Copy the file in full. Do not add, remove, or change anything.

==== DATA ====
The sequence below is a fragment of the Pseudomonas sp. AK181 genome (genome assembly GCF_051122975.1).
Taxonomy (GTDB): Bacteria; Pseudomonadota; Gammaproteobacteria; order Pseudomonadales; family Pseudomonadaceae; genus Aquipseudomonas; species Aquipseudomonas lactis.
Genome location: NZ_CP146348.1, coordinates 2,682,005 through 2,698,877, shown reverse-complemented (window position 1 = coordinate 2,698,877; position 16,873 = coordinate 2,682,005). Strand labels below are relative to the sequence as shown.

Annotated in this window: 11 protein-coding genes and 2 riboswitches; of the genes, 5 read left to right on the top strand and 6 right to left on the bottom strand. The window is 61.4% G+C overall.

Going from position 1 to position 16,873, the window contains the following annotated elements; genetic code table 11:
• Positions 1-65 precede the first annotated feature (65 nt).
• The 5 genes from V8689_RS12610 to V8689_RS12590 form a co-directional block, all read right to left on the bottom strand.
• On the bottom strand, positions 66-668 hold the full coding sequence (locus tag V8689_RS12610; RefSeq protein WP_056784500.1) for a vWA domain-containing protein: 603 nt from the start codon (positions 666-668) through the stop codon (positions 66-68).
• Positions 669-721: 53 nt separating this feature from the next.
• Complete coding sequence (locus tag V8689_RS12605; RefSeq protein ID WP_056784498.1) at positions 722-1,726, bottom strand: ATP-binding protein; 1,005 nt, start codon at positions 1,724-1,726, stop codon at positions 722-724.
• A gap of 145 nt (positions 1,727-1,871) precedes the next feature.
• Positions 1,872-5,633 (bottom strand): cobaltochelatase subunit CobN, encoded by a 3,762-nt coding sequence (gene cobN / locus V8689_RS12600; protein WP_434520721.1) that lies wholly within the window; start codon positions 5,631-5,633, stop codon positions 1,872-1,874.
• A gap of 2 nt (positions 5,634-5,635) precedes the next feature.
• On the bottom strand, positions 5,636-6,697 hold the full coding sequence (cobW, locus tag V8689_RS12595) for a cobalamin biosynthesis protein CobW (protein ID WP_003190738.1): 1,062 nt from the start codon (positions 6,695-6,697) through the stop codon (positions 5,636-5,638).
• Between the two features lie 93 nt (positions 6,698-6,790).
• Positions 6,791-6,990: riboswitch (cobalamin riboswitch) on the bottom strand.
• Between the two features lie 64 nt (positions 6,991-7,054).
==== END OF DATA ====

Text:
The sequence below is a fragment of the Pseudomonas sp. AK181 genome (genome assembly GCF_051122975.1).
Taxonomy (GTDB): Bacteria; Pseudomonadota; Gammaproteobacteria; order Pseudomonadales; family Pseudomonadaceae; genus Aquipseudomonas; species Aquipseudomonas lactis.
Genome location: NZ_CP146348.1, coordinates 2,682,005 through 2,698,877, shown reverse-complemented (window position 1 = coordinate 2,698,877; position 16,873 = coordinate 2,682,005). Strand labels below are relative to the sequence as shown.

Annotated in this window: 11 protein-coding genes and 2 riboswitches; of the genes, 5 read left to right on the top strand and 6 right to left on the bottom strand. The window is 61.4% G+C overall.

Going from position 1 to position 16,873, the window contains the following annotated elements; genetic code table 11:
• Positions 1-65 precede the first annotated feature (65 nt).
• The 5 genes from V8689_RS12610 to V8689_RS12590 form a co-directional block, all read right to left on the bottom strand.
• On the bottom strand, positions 66-668 hold the full coding sequence (locus tag V8689_RS12610; RefSeq protein WP_056784500.1) for a vWA domain-containing protein: 603 nt from the start codon (positions 666-668) through the stop codon (positions 66-68).
• Positions 669-721: 53 nt separating this feature from the next.
• Complete coding sequence (locus tag V8689_RS12605; RefSeq protein ID WP_056784498.1) at positions 722-1,726, bottom strand: ATP-binding protein; 1,005 nt, start codon at positions 1,724-1,726, stop codon at positions 722-724.
• A gap of 145 nt (positions 1,727-1,871) precedes the next feature.
• Positions 1,872-5,633 (bottom strand): cobaltochelatase subunit CobN, encoded by a 3,762-nt coding sequence (gene cobN / locus V8689_RS12600; protein WP_434520721.1) that lies wholly within the window; start codon positions 5,631-5,633, stop codon positions 1,872-1,874.
• A gap of 2 nt (positions 5,634-5,635) precedes the next feature.
• On the bottom strand, positions 5,636-6,697 hold the full coding sequence (cobW, locus tag V8689_RS12595) for a cobalamin biosynthesis protein CobW (protein ID WP_003190738.1): 1,062 nt from the start codon (positions 6,695-6,697) through the stop codon (positions 5,636-5,638).
• Between the two features lie 93 nt (positions 6,698-6,790).
• Positions 6,791-6,990: riboswitch (cobalamin riboswitch) on the bottom strand.
• Between the two features lie 64 nt (positions 6,991-7,054).